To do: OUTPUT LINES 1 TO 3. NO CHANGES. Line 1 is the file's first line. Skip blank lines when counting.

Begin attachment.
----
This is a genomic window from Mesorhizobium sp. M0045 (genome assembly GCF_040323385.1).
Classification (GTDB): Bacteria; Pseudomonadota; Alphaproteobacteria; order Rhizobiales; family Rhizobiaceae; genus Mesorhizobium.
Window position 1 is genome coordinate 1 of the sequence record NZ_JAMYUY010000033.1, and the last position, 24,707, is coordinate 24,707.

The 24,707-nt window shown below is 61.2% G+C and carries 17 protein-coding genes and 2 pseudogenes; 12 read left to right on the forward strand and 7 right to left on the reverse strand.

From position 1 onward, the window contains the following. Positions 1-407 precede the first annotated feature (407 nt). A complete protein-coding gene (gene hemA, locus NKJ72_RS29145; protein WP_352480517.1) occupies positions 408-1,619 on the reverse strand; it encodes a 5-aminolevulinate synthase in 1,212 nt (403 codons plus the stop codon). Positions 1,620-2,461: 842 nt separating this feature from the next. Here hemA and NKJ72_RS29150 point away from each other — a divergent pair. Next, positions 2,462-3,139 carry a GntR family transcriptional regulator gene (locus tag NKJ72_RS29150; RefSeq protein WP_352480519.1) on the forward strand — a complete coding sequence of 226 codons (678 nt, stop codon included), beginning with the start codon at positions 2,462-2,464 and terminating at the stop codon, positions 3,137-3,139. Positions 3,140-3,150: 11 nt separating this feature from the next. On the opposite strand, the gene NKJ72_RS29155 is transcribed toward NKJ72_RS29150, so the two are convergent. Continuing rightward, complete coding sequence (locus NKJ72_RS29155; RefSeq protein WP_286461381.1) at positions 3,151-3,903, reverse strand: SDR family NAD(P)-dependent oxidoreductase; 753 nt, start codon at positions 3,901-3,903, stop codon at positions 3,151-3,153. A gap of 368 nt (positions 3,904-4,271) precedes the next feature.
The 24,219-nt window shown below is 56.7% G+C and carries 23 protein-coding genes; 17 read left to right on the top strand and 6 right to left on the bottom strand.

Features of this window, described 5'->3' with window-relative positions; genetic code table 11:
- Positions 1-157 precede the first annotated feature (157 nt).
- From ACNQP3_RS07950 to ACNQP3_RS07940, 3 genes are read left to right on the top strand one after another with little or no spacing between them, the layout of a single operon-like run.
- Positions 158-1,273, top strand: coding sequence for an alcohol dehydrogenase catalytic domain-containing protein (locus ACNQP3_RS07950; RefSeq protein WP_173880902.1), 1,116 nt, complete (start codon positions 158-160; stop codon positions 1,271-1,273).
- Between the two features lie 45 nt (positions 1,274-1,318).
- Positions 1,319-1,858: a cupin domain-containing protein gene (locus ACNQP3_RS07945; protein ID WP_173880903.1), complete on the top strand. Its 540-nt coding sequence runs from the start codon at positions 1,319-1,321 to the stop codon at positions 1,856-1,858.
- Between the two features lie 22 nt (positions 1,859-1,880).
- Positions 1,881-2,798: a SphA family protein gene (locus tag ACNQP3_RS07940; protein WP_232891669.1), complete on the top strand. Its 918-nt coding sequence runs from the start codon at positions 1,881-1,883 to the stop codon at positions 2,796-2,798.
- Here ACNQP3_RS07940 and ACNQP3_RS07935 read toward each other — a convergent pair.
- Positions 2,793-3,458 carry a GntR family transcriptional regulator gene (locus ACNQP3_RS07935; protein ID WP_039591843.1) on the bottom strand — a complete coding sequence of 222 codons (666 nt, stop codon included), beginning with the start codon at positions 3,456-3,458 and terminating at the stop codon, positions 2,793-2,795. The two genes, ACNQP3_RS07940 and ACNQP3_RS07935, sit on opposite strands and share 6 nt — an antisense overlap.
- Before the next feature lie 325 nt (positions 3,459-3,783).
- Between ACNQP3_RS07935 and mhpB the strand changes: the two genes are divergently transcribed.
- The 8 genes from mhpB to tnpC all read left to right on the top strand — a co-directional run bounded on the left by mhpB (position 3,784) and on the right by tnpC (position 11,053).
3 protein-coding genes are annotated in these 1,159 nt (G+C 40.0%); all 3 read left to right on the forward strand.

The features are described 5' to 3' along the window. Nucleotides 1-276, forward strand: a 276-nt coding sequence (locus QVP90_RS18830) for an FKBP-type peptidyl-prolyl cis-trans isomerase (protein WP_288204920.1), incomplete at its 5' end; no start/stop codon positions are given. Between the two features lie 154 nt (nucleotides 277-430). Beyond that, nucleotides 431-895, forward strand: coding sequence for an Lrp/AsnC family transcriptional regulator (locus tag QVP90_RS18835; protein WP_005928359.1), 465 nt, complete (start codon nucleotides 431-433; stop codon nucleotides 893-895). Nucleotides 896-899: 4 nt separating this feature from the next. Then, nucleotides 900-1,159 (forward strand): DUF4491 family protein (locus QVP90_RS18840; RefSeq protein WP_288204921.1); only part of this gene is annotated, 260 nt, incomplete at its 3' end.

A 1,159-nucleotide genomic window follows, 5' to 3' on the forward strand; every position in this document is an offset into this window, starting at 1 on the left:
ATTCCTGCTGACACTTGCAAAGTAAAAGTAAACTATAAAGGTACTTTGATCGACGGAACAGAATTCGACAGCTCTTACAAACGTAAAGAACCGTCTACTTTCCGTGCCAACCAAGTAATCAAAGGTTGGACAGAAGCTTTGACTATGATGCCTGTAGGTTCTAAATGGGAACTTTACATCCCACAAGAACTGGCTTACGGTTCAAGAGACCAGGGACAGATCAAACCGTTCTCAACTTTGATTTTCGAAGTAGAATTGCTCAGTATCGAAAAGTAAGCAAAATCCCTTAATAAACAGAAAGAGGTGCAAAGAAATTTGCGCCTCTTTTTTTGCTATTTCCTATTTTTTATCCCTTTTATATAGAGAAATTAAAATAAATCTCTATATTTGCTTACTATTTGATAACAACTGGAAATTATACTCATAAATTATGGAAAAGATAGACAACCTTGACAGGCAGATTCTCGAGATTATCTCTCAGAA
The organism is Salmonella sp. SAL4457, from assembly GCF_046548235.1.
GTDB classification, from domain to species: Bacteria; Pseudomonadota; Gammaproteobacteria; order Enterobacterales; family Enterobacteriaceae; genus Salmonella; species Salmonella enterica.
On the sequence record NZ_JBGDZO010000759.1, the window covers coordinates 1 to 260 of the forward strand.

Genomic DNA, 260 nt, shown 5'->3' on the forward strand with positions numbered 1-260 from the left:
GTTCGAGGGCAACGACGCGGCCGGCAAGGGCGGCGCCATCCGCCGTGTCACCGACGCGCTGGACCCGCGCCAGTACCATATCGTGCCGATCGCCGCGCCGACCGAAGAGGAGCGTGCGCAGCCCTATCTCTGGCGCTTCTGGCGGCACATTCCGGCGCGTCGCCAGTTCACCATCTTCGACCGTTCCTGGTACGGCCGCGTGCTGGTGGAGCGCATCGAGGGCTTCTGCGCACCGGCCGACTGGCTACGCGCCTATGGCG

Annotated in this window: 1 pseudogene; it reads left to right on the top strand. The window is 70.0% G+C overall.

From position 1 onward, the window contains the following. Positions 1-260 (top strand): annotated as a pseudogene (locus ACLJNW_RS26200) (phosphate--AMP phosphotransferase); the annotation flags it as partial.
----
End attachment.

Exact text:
This is a genomic window from Mesorhizobium sp. M0045 (genome assembly GCF_040323385.1).
Classification (GTDB): Bacteria; Pseudomonadota; Alphaproteobacteria; order Rhizobiales; family Rhizobiaceae; genus Mesorhizobium.
Window position 1 is genome coordinate 1 of the sequence record NZ_JAMYUY010000033.1, and the last position, 24,707, is coordinate 24,707.